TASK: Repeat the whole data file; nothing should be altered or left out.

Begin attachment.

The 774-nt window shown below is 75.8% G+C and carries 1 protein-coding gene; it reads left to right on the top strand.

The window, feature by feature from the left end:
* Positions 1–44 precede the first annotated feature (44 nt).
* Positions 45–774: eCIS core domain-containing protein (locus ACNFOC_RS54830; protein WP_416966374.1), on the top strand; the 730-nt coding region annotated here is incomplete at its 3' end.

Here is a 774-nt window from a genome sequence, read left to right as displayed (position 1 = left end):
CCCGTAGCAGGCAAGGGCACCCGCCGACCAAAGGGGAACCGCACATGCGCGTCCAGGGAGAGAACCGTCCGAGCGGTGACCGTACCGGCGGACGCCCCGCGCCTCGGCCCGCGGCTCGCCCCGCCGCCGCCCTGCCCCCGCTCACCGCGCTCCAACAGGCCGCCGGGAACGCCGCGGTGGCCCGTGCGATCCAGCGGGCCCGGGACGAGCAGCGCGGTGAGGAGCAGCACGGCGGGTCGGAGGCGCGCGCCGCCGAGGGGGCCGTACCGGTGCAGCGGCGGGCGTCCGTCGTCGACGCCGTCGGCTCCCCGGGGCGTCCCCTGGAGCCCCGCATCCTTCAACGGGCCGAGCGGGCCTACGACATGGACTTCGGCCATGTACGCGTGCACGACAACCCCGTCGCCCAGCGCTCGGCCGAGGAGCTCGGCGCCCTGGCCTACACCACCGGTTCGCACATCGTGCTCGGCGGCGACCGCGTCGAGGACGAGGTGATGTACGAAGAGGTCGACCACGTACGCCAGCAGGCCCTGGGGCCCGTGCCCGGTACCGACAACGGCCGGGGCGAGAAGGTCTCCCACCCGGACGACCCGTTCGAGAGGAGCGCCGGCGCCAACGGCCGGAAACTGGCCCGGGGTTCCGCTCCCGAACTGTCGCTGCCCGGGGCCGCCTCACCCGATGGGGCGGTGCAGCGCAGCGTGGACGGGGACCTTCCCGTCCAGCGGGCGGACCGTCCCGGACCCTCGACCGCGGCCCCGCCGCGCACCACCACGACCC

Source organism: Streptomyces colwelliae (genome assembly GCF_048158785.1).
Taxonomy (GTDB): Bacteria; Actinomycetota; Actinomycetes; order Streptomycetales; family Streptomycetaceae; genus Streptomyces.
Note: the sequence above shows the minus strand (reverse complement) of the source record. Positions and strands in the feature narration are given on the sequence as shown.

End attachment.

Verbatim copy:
The 774-nt window shown below is 75.8% G+C and carries 1 protein-coding gene; it reads left to right on the top strand.

The window, feature by feature from the left end:
* Positions 1–44 precede the first annotated feature (44 nt).
* Positions 45–774: eCIS core domain-containing protein (locus ACNFOC_RS54830; protein WP_416966374.1), on the top strand; the 730-nt coding region annotated here is incomplete at its 3' end.

Here is a 774-nt window from a genome sequence, read left to right as displayed (position 1 = left end):
CCCGTAGCAGGCAAGGGCACCCGCCGACCAAAGGGGAACCGCACATGCGCGTCCAGGGAGAGAACCGTCCGAGCGGTGACCGTACCGGCGGACGCCCCGCGCCTCGGCCCGCGGCTCGCCCCGCCGCCGCCCTGCCCCCGCTCACCGCGCTCCAACAGGCCGCCGGGAACGCCGCGGTGGCCCGTGCGATCCAGCGGGCCCGGGACGAGCAGCGCGGTGAGGAGCAGCACGGCGGGTCGGAGGCGCGCGCCGCCGAGGGGGCCGTACCGGTGCAGCGGCGGGCGTCCGTCGTCGACGCCGTCGGCTCCCCGGGGCGTCCCCTGGAGCCCCGCATCCTTCAACGGGCCGAGCGGGCCTACGACATGGACTTCGGCCATGTACGCGTGCACGACAACCCCGTCGCCCAGCGCTCGGCCGAGGAGCTCGGCGCCCTGGCCTACACCACCGGTTCGCACATCGTGCTCGGCGGCGACCGCGTCGAGGACGAGGTGATGTACGAAGAGGTCGACCACGTACGCCAGCAGGCCCTGGGGCCCGTGCCCGGTACCGACAACGGCCGGGGCGAGAAGGTCTCCCACCCGGACGACCCGTTCGAGAGGAGCGCCGGCGCCAACGGCCGGAAACTGGCCCGGGGTTCCGCTCCCGAACTGTCGCTGCCCGGGGCCGCCTCACCCGATGGGGCGGTGCAGCGCAGCGTGGACGGGGACCTTCCCGTCCAGCGGGCGGACCGTCCCGGACCCTCGACCGCGGCCCCGCCGCGCACCACCACGACCC

Source organism: Streptomyces colwelliae (genome assembly GCF_048158785.1).
Taxonomy (GTDB): Bacteria; Actinomycetota; Actinomycetes; order Streptomycetales; family Streptomycetaceae; genus Streptomyces.
Note: the sequence above shows the minus strand (reverse complement) of the source record. Positions and strands in the feature narration are given on the sequence as shown.